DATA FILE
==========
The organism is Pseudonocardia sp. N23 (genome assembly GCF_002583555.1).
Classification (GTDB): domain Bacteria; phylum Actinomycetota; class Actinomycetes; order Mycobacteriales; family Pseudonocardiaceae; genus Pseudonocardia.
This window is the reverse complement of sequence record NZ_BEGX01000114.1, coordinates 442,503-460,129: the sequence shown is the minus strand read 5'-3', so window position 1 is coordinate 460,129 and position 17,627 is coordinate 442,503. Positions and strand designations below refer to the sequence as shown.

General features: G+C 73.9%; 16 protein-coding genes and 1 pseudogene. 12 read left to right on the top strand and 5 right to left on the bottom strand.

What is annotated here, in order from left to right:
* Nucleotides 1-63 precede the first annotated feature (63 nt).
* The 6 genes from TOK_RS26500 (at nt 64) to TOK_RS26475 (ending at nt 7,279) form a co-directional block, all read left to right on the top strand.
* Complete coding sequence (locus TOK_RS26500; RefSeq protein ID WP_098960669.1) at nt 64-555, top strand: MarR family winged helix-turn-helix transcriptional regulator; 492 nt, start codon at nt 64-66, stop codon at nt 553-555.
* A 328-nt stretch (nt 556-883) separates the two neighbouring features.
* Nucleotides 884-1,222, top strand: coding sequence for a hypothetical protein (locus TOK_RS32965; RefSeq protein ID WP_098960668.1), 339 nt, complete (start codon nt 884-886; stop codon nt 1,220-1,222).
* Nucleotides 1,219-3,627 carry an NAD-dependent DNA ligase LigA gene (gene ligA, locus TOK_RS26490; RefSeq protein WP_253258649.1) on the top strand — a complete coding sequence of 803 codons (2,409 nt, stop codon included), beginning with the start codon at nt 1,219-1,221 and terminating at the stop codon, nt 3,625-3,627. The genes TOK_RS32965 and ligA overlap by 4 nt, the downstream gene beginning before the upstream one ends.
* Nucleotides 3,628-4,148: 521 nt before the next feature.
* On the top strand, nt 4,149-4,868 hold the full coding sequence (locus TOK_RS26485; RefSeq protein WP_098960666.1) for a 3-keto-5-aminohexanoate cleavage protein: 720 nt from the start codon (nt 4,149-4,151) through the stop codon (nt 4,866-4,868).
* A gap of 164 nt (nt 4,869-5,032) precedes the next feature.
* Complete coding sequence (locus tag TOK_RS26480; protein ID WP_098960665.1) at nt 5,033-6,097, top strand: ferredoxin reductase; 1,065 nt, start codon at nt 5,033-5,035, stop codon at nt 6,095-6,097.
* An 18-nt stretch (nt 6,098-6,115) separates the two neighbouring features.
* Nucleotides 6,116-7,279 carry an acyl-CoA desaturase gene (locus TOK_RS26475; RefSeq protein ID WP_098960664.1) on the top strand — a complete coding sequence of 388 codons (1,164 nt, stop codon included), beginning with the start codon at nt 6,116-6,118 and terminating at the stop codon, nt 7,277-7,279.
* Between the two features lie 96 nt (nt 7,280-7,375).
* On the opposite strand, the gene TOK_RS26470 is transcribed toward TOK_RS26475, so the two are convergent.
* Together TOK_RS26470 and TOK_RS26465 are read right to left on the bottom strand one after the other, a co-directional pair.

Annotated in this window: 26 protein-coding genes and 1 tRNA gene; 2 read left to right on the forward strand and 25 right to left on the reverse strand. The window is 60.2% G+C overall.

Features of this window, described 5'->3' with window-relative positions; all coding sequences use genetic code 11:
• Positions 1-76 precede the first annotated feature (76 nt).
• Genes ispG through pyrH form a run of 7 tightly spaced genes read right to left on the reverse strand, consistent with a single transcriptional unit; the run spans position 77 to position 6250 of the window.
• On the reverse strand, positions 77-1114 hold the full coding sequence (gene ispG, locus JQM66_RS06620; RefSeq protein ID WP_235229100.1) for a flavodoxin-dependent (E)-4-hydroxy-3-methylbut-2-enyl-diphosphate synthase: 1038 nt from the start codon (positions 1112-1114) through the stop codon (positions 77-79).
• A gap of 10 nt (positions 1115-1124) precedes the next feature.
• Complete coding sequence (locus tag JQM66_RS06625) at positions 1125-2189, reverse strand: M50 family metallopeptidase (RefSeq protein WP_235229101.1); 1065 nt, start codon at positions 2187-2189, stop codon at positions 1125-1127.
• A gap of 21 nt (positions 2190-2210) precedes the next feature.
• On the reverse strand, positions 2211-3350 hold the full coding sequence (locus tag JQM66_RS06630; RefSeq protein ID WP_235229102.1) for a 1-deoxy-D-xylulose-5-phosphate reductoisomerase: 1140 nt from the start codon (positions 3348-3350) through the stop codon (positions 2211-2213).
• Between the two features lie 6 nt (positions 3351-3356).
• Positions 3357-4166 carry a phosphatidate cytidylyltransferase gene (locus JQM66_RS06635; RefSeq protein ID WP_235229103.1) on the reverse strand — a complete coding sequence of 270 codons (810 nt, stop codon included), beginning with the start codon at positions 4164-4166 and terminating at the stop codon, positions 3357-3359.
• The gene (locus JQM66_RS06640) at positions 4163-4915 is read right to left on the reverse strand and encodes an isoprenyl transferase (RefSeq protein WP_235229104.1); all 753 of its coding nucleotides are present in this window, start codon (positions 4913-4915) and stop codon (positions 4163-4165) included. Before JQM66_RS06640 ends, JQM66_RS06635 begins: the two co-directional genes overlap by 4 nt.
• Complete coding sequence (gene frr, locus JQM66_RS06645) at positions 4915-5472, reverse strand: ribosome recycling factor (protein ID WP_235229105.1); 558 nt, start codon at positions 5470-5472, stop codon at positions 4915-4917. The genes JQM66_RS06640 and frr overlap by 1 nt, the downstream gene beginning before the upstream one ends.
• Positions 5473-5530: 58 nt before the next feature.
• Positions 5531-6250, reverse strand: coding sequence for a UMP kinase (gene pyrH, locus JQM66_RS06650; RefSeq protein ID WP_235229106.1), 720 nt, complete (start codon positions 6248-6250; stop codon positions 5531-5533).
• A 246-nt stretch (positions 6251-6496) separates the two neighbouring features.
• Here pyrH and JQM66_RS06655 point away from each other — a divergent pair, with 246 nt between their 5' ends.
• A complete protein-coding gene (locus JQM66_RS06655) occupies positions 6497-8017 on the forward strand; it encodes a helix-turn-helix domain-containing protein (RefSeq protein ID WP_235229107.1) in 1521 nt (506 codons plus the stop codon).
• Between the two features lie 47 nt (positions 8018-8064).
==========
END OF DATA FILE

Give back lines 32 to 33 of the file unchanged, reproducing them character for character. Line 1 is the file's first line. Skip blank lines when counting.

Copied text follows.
• The gene (locus JQM66_RS06640) at positions 4163-4915 is read right to left on the reverse strand and encodes an isoprenyl transferase (RefSeq protein WP_235229104.1); all 753 of its coding nucleotides are present in this window, start codon (positions 4913-4915) and stop codon (positions 4163-4165) included. Before JQM66_RS06640 ends, JQM66_RS06635 begins: the two co-directional genes overlap by 4 nt.
• Complete coding sequence (gene frr, locus JQM66_RS06645) at positions 4915-5472, reverse strand: ribosome recycling factor (protein ID WP_235229105.1); 558 nt, start codon at positions 5470-5472, stop codon at positions 4915-4917. The genes JQM66_RS06640 and frr overlap by 1 nt, the downstream gene beginning before the upstream one ends.